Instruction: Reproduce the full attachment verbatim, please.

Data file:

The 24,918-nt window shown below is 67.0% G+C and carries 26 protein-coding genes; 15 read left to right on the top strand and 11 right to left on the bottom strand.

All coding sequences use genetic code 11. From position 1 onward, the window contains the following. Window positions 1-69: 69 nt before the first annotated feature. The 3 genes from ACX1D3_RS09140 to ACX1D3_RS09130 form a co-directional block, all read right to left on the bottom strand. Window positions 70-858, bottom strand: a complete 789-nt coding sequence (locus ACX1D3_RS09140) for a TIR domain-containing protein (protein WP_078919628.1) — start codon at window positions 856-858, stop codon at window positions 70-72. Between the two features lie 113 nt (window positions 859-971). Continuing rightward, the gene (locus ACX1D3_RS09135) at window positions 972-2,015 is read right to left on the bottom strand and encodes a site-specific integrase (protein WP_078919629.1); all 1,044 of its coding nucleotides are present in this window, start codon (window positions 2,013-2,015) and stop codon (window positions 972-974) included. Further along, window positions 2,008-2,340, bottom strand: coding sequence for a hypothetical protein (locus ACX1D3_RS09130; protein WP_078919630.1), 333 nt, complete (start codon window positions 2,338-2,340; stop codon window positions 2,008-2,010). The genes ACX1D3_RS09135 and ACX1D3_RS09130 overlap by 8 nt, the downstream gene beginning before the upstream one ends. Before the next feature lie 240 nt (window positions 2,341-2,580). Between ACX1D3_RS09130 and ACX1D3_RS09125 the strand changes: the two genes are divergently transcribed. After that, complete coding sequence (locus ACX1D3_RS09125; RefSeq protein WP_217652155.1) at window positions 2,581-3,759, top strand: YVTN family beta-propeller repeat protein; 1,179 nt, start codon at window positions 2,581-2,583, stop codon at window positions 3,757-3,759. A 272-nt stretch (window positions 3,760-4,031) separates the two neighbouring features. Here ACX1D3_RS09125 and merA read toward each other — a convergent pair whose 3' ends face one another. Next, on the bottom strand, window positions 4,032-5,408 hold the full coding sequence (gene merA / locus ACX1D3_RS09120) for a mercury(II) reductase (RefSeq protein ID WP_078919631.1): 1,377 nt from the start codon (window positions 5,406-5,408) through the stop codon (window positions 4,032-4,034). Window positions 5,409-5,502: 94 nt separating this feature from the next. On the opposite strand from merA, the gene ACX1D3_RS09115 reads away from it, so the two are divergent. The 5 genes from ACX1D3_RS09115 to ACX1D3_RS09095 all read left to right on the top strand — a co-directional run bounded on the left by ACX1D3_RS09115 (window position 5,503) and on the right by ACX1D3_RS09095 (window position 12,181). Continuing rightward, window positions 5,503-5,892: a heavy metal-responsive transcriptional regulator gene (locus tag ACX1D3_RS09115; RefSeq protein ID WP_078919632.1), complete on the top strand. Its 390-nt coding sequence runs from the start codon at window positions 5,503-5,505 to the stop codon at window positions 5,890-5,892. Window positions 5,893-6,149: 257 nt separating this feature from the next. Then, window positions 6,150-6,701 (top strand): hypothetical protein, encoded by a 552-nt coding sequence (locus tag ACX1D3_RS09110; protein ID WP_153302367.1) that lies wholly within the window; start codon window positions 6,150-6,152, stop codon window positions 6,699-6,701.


The 24,918-nt window shown below is 67.0% G+C and carries 26 protein-coding genes; 15 read left to right on the top strand and 11 right to left on the bottom strand.

All coding sequences use genetic code 11. From position 1 onward, the window contains the following. Window positions 1-69: 69 nt before the first annotated feature. The 3 genes from ACX1D3_RS09140 to ACX1D3_RS09130 form a co-directional block, all read right to left on the bottom strand. Window positions 70-858, bottom strand: a complete 789-nt coding sequence (locus ACX1D3_RS09140) for a TIR domain-containing protein (protein WP_078919628.1) — start codon at window positions 856-858, stop codon at window positions 70-72. Between the two features lie 113 nt (window positions 859-971). Continuing rightward, the gene (locus ACX1D3_RS09135) at window positions 972-2,015 is read right to left on the bottom strand and encodes a site-specific integrase (protein WP_078919629.1); all 1,044 of its coding nucleotides are present in this window, start codon (window positions 2,013-2,015) and stop codon (window positions 972-974) included. Further along, window positions 2,008-2,340, bottom strand: coding sequence for a hypothetical protein (locus ACX1D3_RS09130; protein WP_078919630.1), 333 nt, complete (start codon window positions 2,338-2,340; stop codon window positions 2,008-2,010). The genes ACX1D3_RS09135 and ACX1D3_RS09130 overlap by 8 nt, the downstream gene beginning before the upstream one ends. Before the next feature lie 240 nt (window positions 2,341-2,580). Between ACX1D3_RS09130 and ACX1D3_RS09125 the strand changes: the two genes are divergently transcribed. After that, complete coding sequence (locus ACX1D3_RS09125; RefSeq protein WP_217652155.1) at window positions 2,581-3,759, top strand: YVTN family beta-propeller repeat protein; 1,179 nt, start codon at window positions 2,581-2,583, stop codon at window positions 3,757-3,759. A 272-nt stretch (window positions 3,760-4,031) separates the two neighbouring features. Here ACX1D3_RS09125 and merA read toward each other — a convergent pair whose 3' ends face one another. Next, on the bottom strand, window positions 4,032-5,408 hold the full coding sequence (gene merA / locus ACX1D3_RS09120) for a mercury(II) reductase (RefSeq protein ID WP_078919631.1): 1,377 nt from the start codon (window positions 5,406-5,408) through the stop codon (window positions 4,032-4,034). Window positions 5,409-5,502: 94 nt separating this feature from the next. On the opposite strand from merA, the gene ACX1D3_RS09115 reads away from it, so the two are divergent. The 5 genes from ACX1D3_RS09115 to ACX1D3_RS09095 all read left to right on the top strand — a co-directional run bounded on the left by ACX1D3_RS09115 (window position 5,503) and on the right by ACX1D3_RS09095 (window position 12,181). Continuing rightward, window positions 5,503-5,892: a heavy metal-responsive transcriptional regulator gene (locus tag ACX1D3_RS09115; RefSeq protein ID WP_078919632.1), complete on the top strand. Its 390-nt coding sequence runs from the start codon at window positions 5,503-5,505 to the stop codon at window positions 5,890-5,892. Window positions 5,893-6,149: 257 nt separating this feature from the next. Then, window positions 6,150-6,701 (top strand): hypothetical protein, encoded by a 552-nt coding sequence (locus tag ACX1D3_RS09110; protein ID WP_153302367.1) that lies wholly within the window; start codon window positions 6,150-6,152, stop codon window positions 6,699-6,701.